W3C home > Mailing lists > Public > http-caching-historical@w3.org > February 1996

Re: Report on HTTP Caching subgroup meeting (Feb 2 1996)

From: Carlos Horowicz <carlos@patora.mrec.ar>
Date: Thu, 22 Feb 1996 17:18:29 -0300 (ARG)
Message-Id: <199602222018.UAA01599@patora.mrec.ar>
To: fielding@avron.ICS.UCI.EDU (Roy T. Fielding)
Cc: mogul@pa.dec.com, http-caching@pa.dec.com

....

> 
> > ----------------------------------------------------------------
> > Issue: Cache hierarchies and bypassing
> > 
> > At one point during the day, K Claffy brought up an issue that
> > none of the rest of us had even considered, but we agreed ought
> > to be taken seriously.  This is the problem of how a hierarchical
> > cache, such as is being used in New Zealand, can optimize retrieval
> > latencies for non-cachable resources.
> > 
> > In the New Zealand case, since they have a very limited-bandwidth
> > connection with the rest of the world, they use a national cache
> > to avoid overloading this international link.  They also use
> > additional caches scattered around the country, which normally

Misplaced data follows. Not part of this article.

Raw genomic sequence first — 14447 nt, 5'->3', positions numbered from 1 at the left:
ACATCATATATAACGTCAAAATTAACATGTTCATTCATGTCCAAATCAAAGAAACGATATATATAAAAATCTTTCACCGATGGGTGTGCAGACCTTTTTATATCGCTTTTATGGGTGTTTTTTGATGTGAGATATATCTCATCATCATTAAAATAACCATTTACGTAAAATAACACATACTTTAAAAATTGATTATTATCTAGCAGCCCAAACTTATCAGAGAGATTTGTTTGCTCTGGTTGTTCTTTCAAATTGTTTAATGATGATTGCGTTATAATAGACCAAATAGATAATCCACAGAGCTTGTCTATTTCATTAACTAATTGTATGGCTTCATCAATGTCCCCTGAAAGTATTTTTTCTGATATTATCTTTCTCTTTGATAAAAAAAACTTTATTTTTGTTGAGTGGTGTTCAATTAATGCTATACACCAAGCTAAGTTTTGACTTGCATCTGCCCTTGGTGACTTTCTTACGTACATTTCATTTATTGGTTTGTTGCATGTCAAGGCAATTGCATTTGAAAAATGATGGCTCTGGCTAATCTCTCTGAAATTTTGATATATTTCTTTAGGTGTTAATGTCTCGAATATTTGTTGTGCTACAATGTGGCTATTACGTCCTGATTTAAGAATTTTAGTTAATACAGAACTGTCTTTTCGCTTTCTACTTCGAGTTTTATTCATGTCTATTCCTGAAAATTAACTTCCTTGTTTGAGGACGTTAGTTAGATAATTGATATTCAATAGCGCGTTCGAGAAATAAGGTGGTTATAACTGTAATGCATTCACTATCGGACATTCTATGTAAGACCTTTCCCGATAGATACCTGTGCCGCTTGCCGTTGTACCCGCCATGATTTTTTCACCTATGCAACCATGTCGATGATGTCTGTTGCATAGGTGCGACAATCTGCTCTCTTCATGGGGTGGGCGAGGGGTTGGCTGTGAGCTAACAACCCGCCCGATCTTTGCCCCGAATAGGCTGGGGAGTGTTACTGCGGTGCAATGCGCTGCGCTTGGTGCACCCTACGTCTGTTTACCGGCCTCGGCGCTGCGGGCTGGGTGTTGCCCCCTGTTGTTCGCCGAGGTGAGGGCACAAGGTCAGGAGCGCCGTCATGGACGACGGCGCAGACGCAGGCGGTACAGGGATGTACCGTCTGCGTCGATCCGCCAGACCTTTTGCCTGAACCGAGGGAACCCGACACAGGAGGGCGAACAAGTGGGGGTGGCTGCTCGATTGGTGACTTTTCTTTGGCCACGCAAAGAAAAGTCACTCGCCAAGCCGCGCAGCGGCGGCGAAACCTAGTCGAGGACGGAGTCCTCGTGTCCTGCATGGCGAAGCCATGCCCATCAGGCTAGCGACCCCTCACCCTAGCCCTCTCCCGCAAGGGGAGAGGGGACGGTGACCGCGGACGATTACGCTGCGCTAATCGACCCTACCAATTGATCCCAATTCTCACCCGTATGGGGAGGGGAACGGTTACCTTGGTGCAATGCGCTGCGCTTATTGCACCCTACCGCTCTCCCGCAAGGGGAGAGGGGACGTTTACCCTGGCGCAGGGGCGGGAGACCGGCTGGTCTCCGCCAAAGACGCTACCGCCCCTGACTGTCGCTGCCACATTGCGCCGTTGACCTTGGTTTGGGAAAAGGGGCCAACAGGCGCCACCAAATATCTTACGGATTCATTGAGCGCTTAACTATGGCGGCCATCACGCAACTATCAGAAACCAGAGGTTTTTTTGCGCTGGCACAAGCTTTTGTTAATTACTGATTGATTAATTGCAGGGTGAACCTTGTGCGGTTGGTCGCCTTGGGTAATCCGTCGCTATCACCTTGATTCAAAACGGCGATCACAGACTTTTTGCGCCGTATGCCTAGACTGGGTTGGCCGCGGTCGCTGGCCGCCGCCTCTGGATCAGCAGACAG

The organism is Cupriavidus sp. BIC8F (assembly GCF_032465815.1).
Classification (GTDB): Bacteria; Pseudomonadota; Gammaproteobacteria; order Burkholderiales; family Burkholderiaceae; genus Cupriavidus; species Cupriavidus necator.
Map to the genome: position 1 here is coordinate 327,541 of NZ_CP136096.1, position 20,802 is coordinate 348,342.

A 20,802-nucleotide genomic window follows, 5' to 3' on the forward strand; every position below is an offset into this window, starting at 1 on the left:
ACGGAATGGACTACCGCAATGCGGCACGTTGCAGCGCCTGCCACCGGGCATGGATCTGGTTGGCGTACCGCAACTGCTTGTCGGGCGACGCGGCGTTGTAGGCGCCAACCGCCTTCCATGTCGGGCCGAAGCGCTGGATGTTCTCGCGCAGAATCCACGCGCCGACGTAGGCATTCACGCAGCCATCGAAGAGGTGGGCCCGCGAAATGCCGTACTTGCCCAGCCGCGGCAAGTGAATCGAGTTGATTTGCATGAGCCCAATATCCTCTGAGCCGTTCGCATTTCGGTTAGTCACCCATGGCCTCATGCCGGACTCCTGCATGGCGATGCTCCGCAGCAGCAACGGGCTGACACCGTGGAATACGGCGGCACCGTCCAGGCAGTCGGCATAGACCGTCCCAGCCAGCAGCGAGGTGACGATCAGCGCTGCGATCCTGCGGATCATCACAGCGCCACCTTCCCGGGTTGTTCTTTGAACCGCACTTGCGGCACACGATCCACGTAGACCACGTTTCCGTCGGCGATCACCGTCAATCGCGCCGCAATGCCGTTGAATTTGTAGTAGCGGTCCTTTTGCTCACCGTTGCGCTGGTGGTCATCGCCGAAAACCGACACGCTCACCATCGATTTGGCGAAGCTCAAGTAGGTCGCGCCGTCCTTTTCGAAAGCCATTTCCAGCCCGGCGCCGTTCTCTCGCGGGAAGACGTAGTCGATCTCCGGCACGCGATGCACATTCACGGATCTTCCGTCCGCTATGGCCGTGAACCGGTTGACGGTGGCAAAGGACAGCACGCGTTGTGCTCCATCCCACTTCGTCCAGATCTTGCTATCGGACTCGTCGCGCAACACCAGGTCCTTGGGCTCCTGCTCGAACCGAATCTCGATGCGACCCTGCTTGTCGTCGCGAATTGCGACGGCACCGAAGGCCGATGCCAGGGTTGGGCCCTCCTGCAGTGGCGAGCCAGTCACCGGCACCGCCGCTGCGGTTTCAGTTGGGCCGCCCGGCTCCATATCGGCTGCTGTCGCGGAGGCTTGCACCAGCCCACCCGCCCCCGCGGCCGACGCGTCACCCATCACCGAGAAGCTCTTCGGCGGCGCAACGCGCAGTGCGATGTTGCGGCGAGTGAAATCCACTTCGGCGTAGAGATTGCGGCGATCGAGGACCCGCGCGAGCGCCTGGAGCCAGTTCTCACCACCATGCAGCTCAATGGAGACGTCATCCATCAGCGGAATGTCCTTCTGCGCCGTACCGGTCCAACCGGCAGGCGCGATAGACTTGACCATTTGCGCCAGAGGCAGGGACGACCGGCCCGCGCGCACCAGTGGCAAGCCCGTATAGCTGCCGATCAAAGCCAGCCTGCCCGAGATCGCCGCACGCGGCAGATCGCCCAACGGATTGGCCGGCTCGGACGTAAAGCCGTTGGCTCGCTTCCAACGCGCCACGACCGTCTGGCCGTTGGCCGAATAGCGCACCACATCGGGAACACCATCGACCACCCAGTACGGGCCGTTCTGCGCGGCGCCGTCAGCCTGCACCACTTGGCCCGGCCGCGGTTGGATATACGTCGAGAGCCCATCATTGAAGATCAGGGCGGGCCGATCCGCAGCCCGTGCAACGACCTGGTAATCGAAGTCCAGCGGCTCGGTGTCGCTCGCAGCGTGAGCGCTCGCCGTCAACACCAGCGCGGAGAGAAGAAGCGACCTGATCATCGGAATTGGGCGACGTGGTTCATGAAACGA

> > go first to this national cache but are able to bypass it to
> > go directly to an overseas origin server if the national cache
> > isn't expected to have the appropriate cache entry.
> 
> Yep. [people should know, BTW, that I am half-Kiwi myself and much of
>       the protocol has been designed according to the requirements
>       identified by these hierarchical caching schemes]
> 
This is similar to the argentine case, which is probably worse: province
cities are far away from the capital (where the international links are),
and are connected to it through slow links. In order to optimize bandwidth 
rather than latency, I'm interested in cache replication (some servers
refresh other servers' cache via PUT by running logs of cache reloads),
but I'm not sure if it is an issue for this list.
 
Received on Thursday, 22 February 1996 20:32:47 GMT

This archive was generated by hypermail 2.2.0+W3C-0.50 : Friday, 28 November 2008 20:51:42 GMT